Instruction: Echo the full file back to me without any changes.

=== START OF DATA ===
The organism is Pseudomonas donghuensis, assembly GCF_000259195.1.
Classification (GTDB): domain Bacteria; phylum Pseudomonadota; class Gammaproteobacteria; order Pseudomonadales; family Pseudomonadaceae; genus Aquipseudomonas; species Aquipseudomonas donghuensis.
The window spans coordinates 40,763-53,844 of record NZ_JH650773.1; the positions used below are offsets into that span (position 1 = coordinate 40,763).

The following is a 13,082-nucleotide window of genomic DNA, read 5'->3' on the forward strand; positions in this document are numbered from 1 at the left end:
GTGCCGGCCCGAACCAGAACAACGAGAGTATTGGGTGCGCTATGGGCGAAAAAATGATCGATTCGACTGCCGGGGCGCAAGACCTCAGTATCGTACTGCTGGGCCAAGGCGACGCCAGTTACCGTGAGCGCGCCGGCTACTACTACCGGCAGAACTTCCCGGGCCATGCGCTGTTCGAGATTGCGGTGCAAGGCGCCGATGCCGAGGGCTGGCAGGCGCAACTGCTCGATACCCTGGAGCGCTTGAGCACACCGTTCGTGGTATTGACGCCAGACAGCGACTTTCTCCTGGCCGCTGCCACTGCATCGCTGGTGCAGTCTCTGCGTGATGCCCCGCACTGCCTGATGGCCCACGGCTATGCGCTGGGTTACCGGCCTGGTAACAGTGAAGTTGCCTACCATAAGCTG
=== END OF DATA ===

The organism is Pseudomonas donghuensis, assembly GCF_000259195.1.
Classification (GTDB): domain Bacteria; phylum Pseudomonadota; class Gammaproteobacteria; order Pseudomonadales; family Pseudomonadaceae; genus Aquipseudomonas; species Aquipseudomonas donghuensis.
The window spans coordinates 40,763-53,844 of record NZ_JH650773.1; the positions used below are offsets into that span (position 1 = coordinate 40,763).

The following is a 13,082-nucleotide window of genomic DNA, read 5'->3' on the forward strand; positions in this document are numbered from 1 at the left end:
GTGCCGGCCCGAACCAGAACAACGAGAGTATTGGGTGCGCTATGGGCGAAAAAATGATCGATTCGACTGCCGGGGCGCAAGACCTCAGTATCGTACTGCTGGGCCAAGGCGACGCCAGTTACCGTGAGCGCGCCGGCTACTACTACCGGCAGAACTTCCCGGGCCATGCGCTGTTCGAGATTGCGGTGCAAGGCGCCGATGCCGAGGGCTGGCAGGCGCAACTGCTCGATACCCTGGAGCGCTTGAGCACACCGTTCGTGGTATTGACGCCAGACAGCGACTTTCTCCTGGCCGCTGCCACTGCATCGCTGGTGCAGTCTCTGCGTGATGCCCCGCACTGCCTGATGGCCCACGGCTATGCGCTGGGTTACCGGCCTGGTAACAGTGAAGTTGCCTACCATAAGCTG